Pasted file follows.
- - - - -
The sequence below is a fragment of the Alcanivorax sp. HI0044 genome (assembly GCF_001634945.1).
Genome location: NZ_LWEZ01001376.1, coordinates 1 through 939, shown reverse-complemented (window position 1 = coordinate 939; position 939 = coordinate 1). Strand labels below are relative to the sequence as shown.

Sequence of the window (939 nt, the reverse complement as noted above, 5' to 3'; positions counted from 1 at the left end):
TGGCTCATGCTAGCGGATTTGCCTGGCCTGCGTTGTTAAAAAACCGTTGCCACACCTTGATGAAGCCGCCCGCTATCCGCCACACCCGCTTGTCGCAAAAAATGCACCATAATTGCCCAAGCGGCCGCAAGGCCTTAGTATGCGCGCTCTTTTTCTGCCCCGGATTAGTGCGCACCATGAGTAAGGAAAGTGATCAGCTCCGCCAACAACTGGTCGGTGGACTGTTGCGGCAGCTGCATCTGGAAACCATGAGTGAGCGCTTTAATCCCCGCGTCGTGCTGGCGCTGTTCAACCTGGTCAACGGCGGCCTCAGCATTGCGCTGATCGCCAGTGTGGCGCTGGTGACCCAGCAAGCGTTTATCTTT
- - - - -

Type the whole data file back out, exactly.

The sequence below is a fragment of the Alcanivorax sp. HI0044 genome (assembly GCF_001634945.1).
Genome location: NZ_LWEZ01001376.1, coordinates 1 through 939, shown reverse-complemented (window position 1 = coordinate 939; position 939 = coordinate 1). Strand labels below are relative to the sequence as shown.

Sequence of the window (939 nt, the reverse complement as noted above, 5' to 3'; positions counted from 1 at the left end):
TGGCTCATGCTAGCGGATTTGCCTGGCCTGCGTTGTTAAAAAACCGTTGCCACACCTTGATGAAGCCGCCCGCTATCCGCCACACCCGCTTGTCGCAAAAAATGCACCATAATTGCCCAAGCGGCCGCAAGGCCTTAGTATGCGCGCTCTTTTTCTGCCCCGGATTAGTGCGCACCATGAGTAAGGAAAGTGATCAGCTCCGCCAACAACTGGTCGGTGGACTGTTGCGGCAGCTGCATCTGGAAACCATGAGTGAGCGCTTTAATCCCCGCGTCGTGCTGGCGCTGTTCAACCTGGTCAACGGCGGCCTCAGCATTGCGCTGATCGCCAGTGTGGCGCTGGTGACCCAGCAAGCGTTTATCTTT